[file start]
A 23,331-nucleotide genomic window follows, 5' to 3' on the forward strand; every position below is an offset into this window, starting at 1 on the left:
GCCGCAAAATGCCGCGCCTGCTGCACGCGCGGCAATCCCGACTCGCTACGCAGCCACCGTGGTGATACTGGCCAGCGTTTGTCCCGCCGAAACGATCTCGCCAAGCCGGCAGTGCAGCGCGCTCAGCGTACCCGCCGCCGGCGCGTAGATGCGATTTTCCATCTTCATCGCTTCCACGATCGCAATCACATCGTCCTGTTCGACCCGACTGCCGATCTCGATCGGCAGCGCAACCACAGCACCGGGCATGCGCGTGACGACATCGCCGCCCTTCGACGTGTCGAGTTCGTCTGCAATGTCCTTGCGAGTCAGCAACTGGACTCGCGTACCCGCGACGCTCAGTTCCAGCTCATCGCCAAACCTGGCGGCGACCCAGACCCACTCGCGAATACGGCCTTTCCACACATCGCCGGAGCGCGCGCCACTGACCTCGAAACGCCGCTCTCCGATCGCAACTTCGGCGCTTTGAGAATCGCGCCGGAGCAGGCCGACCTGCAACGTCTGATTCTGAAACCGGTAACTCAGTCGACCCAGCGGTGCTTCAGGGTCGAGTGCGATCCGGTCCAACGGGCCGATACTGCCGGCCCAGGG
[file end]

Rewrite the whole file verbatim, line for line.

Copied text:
A 23,331-nucleotide genomic window follows, 5' to 3' on the forward strand; every position below is an offset into this window, starting at 1 on the left:
GCCGCAAAATGCCGCGCCTGCTGCACGCGCGGCAATCCCGACTCGCTACGCAGCCACCGTGGTGATACTGGCCAGCGTTTGTCCCGCCGAAACGATCTCGCCAAGCCGGCAGTGCAGCGCGCTCAGCGTACCCGCCGCCGGCGCGTAGATGCGATTTTCCATCTTCATCGCTTCCACGATCGCAATCACATCGTCCTGTTCGACCCGACTGCCGATCTCGATCGGCAGCGCAACCACAGCACCGGGCATGCGCGTGACGACATCGCCGCCCTTCGACGTGTCGAGTTCGTCTGCAATGTCCTTGCGAGTCAGCAACTGGACTCGCGTACCCGCGACGCTCAGTTCCAGCTCATCGCCAAACCTGGCGGCGACCCAGACCCACTCGCGAATACGGCCTTTCCACACATCGCCGGAGCGCGCGCCACTGACCTCGAAACGCCGCTCTCCGATCGCAACTTCGGCGCTTTGAGAATCGCGCCGGAGCAGGCCGACCTGCAACGTCTGATTCTGAAACCGGTAACTCAGTCGACCCAGCGGTGCTTCAGGGTCGAGTGCGATCCGGTCCAACGGGCCGATACTGCCGGCCCAGGG